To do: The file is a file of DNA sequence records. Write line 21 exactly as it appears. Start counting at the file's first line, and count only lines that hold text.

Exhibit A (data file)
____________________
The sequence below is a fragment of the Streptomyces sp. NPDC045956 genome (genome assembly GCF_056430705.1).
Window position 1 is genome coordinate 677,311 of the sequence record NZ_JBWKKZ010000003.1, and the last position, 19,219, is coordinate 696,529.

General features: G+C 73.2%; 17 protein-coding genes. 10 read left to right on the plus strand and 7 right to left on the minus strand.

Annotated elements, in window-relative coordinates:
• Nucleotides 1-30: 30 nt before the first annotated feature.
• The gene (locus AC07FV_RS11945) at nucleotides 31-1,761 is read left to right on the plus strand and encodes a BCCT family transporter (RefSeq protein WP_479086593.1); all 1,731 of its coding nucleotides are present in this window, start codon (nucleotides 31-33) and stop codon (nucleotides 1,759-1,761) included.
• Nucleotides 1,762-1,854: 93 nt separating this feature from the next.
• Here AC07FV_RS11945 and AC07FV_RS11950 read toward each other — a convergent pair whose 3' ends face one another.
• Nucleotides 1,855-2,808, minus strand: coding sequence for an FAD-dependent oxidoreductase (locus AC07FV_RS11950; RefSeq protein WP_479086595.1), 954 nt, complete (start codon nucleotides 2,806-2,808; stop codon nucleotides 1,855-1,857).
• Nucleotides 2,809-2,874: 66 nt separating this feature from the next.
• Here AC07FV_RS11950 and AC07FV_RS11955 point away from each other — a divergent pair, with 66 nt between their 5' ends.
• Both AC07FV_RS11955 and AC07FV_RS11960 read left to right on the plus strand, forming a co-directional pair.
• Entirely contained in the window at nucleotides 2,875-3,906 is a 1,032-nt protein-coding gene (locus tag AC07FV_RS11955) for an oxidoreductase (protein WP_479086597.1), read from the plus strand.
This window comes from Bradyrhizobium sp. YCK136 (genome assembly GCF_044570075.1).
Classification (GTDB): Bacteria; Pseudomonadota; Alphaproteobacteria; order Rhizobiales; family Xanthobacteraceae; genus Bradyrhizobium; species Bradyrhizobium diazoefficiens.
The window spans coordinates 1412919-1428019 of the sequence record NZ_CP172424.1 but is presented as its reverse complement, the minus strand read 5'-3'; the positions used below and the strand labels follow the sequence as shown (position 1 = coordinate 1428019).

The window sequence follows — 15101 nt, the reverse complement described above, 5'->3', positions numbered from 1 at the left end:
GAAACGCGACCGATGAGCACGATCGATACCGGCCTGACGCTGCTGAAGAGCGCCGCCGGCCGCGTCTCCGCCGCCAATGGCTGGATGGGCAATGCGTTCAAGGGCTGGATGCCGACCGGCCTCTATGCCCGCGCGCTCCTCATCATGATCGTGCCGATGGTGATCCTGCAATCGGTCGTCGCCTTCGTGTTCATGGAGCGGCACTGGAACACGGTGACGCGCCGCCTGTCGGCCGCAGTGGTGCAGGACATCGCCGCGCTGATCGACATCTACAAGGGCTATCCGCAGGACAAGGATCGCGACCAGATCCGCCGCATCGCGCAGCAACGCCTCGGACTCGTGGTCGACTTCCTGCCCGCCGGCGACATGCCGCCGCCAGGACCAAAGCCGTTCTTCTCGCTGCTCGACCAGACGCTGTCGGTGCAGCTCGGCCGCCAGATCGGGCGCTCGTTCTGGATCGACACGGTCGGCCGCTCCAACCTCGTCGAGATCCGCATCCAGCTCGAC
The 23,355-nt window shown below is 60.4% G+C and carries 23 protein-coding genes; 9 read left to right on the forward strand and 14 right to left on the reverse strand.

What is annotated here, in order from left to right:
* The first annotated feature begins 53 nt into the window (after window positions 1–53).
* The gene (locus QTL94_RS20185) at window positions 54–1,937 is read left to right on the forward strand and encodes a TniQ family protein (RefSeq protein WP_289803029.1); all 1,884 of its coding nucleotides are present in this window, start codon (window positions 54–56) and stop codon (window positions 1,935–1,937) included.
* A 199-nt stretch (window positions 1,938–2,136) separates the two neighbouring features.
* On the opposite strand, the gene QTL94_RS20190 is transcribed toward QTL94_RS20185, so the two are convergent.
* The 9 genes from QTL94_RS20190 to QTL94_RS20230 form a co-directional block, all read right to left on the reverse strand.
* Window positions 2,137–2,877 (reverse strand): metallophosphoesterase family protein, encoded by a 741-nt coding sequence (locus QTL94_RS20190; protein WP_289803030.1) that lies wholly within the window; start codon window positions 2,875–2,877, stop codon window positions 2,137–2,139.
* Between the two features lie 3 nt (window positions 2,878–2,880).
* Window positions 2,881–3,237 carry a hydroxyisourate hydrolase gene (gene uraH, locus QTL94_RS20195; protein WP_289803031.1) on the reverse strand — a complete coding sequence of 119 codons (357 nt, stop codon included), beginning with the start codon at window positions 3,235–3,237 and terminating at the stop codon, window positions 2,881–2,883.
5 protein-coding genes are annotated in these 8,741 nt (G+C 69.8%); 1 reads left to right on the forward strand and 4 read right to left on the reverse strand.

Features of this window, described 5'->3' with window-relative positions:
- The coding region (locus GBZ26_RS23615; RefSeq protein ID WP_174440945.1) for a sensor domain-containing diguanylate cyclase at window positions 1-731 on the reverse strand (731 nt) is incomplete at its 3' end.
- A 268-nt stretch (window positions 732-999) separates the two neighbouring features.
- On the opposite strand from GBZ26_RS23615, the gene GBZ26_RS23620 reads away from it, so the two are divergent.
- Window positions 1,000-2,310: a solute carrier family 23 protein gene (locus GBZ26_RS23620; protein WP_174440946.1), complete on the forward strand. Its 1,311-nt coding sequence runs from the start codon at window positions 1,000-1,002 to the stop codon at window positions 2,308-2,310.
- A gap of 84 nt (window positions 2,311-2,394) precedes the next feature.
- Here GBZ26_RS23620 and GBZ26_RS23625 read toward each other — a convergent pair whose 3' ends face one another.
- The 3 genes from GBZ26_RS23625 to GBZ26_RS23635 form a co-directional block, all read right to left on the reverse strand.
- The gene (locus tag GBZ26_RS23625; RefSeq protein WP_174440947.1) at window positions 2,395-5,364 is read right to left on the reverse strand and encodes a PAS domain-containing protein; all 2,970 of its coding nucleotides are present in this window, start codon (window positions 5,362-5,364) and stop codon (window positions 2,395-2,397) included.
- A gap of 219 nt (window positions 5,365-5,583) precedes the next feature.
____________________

* The first annotated feature begins 53 nt into the window (after window positions 1–53).